Rosalee Longmore was born on August 5, 1952 and grew up on a family farm at a time when many communities had their own hospitals, which provided a wide range of services. Her father being chronically ill, the family had to relocate to Saskatoon, where he died waiting for a kidney transplant. It was this experience that caused Longmore to pursue a career in nursing. After graduating from high school in Weyburn, she attended nursing school in Regina and in 1976 graduated as a registered nurse. She became an active member of the Saskatchewan Union of Nurses (SUN) Local 66, where she served as vice-president, president, and member of the negotiating committee.
In 1984, Longmore held her first position on the SUN Board of Directors as the representative for long-term care nurses. She has been on the SUN Board ever since, and became president in May 1998. As SUN president she also serves as vice-president of the Saskatchewan Federation of Labour and on the Executive Board of the Canadian Federation of Nurses. Longmore is also chairperson of the Board of Directors of the Canadian Centre for Policy Alternatives, Saskatchewan Office, a left-wing research and policy think tank; a member of the campaign cabinet of the United Way of Regina; an active member of nursing regulatory agencies and government committees; and an executive member of the Regina Figure Skating Club and the Queen City Soccer Association.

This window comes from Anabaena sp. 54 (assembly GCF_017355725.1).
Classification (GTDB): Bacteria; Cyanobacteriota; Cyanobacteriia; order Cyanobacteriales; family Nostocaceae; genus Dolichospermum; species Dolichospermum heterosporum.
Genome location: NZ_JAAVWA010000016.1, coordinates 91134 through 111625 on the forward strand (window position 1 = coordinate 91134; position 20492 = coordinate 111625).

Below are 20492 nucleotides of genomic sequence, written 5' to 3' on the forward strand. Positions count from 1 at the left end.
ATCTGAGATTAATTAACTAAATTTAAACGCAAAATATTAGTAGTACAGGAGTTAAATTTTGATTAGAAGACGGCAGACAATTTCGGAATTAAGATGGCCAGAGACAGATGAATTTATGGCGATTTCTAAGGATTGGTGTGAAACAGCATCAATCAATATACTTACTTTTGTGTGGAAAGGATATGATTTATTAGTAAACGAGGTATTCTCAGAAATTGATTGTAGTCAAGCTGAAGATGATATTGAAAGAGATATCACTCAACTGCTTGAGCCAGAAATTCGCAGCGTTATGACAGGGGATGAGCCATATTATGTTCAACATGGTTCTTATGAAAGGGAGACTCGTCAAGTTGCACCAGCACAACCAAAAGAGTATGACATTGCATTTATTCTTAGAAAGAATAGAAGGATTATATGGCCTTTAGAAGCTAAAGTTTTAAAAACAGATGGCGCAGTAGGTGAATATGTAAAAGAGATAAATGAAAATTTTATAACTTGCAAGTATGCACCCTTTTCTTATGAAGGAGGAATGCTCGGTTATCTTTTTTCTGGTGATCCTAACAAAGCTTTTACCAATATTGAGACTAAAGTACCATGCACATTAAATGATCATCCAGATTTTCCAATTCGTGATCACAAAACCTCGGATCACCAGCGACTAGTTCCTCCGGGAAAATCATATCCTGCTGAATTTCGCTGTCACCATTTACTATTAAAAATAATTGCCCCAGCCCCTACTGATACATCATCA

One of the highlights of her career was in 1999, when she led 8,400 registered nurses and psychiatric nurses on strike. They were seeking pay equity with federal nurses, and protesting against increased workloads and overtime. Six hours after they hit the picket lines, the provincial government pushed through legislation ordering nurses back to work. Soon after Bill 23 was passed, thousands of SUN members from around the province held a rally in Regina. Nurses regarded the legislation as a direct attack on all organized workers because it restricted the right to free collective bargaining and the right to strike. SUN members unanimously defied the legislation, calling it an unjust law. A few days later the employers applied for and received a court injunction requiring SUN leaders to order their members back to work. SUN refused to obey the injunction. On April 19, the provincial government, the employers and SUN signed a Memorandum of Understanding outlining a framework for agreement, and nurses went back to work. However, the union remained changed forever by the events of 1999.